I still use this method between adventures, so that sometimes when the party comes back to the dungeon it has changed in some ways, if only in the inhabitants, which I think makes for a much more interesting place to adventure in. “Clearing out” a dungeon and never having anyone fill in the space, as in the old Gygaxian dungeons, doesn’t make sense. Yes, it takes more time, but it’s a lot more interesting.

This is not a question of somehow improving sales, it’s a question of improving the immersion that is necessary for most any game. Wild fantasy is one thing; something more realistic, whether it’s the Glenn Cook’s-style of realism or the Tolkien-style of realism, is just as valid a way of playing RPGs in general and Dungeons & Dragons in particular.

My question to readers, then, is what kind of dungeons (if any) do you have in your campaign, and why?
 

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Lewis Pulsipher

Lewis Pulsipher

Dragon, White Dwarf, Fiend Folio

Eyes of Nine

Everything's Fine
So first of all, I am reminded of "How to Host a Dungeon" when it comes to generating the history of a dungeon area. Great lonely fun, and result is very similar to what you wrote about.

I am also now desiring a treatise/blog series/mini-book about how society in general and military strategy would change in a pseudo-medieval setting if there was relatively easy access to the magic posited in D&D. If it was done by someone with a PHD in military history or sociology or anthropology, well all the better...

Hmmm, wonder if there's anyone who might have those qualifications...?
 

aco175

Legend
My dungeons tend to smaller with only 5-15 rooms and have only a few encounter areas. Most are tombs or natural caves where smaller rooms make for one encounter and monsters join combat each round as they pour out of more rooms. I like to have a set dungeon that I them modify to age them. I recall somewhere where a fissure opened in one of the DM help articles some years ago and I have included that trick a few times. Some others may be an ooze lair having holes in the ceiling/floor to another level where you could bypass the planned stairs. If I needed a massive dungeon I would buy one of the Undermountain or Rappum Amuk (sp) and modify it.
 

Fenris-77

Small God of the Dozens
Supporter
I tend to smaller dungeons. Something that can make some sense as a unit. You can certainly overdo the history bit, but I do like to include some hints that the location has had other inhabitants and seen use over time. An abandoned observatory in the forest, dilapidated keeps and towers, that sort of thing. Mostly they're done in a session. If I want multiple sessions I'm more likely to spread it over multiple smaller locations than to design something huge.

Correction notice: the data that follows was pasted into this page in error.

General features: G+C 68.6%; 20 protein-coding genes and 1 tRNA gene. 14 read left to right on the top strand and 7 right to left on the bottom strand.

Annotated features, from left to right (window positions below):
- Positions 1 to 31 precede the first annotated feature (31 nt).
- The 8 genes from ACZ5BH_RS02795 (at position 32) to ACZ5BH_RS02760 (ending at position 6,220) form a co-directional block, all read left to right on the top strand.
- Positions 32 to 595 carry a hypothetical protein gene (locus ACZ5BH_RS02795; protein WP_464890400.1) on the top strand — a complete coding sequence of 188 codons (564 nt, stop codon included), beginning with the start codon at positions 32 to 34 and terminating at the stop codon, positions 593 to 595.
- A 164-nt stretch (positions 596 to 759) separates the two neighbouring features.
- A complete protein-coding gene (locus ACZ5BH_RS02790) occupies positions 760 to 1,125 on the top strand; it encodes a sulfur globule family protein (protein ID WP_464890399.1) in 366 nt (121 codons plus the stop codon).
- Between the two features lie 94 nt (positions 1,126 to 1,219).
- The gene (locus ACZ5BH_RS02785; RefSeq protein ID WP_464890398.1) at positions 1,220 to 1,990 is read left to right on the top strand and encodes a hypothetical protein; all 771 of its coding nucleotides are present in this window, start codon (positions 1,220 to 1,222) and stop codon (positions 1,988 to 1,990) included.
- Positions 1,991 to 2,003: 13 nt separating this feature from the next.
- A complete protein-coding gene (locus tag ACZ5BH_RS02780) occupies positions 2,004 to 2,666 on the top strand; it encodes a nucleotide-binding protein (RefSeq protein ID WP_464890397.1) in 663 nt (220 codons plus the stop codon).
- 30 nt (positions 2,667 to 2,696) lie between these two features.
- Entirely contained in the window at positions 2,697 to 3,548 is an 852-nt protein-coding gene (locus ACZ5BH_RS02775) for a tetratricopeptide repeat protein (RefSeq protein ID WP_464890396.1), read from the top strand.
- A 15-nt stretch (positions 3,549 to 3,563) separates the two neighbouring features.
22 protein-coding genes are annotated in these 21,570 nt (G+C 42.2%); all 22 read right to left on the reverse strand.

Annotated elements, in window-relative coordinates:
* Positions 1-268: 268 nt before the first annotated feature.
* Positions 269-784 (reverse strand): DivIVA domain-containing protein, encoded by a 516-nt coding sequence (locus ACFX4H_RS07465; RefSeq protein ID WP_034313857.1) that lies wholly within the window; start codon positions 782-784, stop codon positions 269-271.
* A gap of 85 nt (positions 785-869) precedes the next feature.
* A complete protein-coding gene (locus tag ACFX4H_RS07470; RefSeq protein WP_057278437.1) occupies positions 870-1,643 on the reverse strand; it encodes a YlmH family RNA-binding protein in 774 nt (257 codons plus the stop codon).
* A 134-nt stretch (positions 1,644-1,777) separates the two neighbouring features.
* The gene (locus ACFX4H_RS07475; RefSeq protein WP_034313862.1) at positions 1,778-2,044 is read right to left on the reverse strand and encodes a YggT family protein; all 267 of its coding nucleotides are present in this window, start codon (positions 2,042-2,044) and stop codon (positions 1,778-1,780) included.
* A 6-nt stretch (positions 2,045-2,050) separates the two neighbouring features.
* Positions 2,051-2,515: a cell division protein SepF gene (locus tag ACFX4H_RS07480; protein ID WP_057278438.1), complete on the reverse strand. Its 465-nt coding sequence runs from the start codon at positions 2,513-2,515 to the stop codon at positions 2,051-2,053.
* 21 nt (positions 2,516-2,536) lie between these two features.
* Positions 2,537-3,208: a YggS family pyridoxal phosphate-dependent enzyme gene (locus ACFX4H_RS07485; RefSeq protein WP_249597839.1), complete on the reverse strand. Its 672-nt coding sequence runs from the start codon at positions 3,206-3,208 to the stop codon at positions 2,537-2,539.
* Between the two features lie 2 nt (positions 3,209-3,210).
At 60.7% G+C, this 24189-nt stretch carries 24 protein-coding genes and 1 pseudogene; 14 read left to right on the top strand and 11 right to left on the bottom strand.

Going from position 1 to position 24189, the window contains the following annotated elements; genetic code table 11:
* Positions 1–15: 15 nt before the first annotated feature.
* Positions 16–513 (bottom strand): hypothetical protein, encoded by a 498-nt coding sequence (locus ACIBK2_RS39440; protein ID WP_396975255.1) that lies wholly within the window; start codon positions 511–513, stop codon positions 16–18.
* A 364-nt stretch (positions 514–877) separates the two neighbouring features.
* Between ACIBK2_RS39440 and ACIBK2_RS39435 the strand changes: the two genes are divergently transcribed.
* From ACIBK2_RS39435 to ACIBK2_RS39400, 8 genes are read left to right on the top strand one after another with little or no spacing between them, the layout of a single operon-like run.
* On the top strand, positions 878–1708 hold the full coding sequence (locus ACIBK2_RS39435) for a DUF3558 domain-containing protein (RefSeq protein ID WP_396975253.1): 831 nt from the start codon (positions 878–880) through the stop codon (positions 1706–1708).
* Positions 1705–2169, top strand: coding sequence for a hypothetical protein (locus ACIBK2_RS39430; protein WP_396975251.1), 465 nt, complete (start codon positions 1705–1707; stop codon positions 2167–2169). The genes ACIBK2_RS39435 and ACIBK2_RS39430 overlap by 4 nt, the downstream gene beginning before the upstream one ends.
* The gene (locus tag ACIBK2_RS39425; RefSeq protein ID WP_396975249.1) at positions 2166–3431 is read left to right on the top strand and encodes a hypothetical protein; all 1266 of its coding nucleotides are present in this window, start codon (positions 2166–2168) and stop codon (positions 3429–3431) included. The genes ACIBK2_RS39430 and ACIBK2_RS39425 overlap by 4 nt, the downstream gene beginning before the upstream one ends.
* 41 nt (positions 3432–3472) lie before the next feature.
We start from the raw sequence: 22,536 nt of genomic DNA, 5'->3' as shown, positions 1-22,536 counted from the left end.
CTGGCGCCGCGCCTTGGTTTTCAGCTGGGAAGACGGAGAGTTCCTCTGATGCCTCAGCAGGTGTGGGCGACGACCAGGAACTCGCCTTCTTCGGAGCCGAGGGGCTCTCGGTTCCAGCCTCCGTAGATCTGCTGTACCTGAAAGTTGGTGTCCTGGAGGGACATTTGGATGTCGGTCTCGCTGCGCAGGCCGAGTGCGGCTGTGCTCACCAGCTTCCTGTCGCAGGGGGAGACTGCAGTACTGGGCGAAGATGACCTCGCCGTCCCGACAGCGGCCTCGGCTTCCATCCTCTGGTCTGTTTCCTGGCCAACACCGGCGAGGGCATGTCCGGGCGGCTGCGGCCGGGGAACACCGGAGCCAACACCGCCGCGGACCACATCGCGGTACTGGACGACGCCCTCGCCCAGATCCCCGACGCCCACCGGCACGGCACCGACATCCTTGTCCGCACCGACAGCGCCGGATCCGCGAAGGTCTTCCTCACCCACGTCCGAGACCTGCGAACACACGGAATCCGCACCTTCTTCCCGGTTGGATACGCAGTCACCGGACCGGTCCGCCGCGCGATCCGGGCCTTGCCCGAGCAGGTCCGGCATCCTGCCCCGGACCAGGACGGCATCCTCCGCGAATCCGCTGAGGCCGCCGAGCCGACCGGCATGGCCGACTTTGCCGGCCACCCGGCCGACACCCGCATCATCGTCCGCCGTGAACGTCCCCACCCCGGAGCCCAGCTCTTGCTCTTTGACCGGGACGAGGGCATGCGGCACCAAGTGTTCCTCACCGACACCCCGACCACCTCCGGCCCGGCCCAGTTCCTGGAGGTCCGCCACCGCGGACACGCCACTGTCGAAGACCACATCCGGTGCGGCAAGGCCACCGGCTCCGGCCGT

Oofta

Legend
I think the last mega dungeon I did was when I was a teenager. The hallways of each level spelled a word and, of course the lowest level was the most dangerous.

So the layers in order spelled out "Death", "Doom" and "Destruction". No logic, no reason. Just a bunch of monsters with a dragon on the lowest level and a plaque dedicated to the creator of the dungeon.

I wrote something along the lines of "Uno de podero vivir!" on a 3X5 card. Then I handed the card to the player when they asked what the plaque said. They read it out loud which of course brought the all powerful lich back to life. High school spanish class actually paid off.
 

I went for the giant megadungeon back in the day. It's still in use :) I did come up with basic reasons for its' existence and I spread it into numerous smaller parts. It's a huge underground fortification (the above ground part is mostly gone) dating from a series of ancient wars. Well stocked with magical affects / defenses, undead, miscellaneous dungeon flora / fauna, and various invaders and adventurers. It consists of dozens of linked dungeons with various themes. I still use the "deeper is deadlier" trope. Some areas are relatively small, others are gigantic. Various parts range from level 1-5 to levels 6-12. Essentially there are watchtowers, barracks, armories, mines, magical workshops, palaces, etc. There are various underground routes connecting it all up; tunnel / foot roads (with gated watch posts along them), "highways" populated by stone golem "trucks", underground canals and rivers, teleportals, magical gates leading to other locations... with the caverns of the Land Beneath the Land Above under that (this being an underground outdoor adventure). There are various vast architectural features / defenses as well. Given the history of the setting it makes reasonable sense. And, it's fun :D

There are, of course, numerous smaller locales scattered around as well that aren't part of a larger whole.

Which sounds a lot like Skystone Castle. In a fit of less than original thought I call mine the Hollow Hills for the ruined above ground remains that resemble a large set of hills.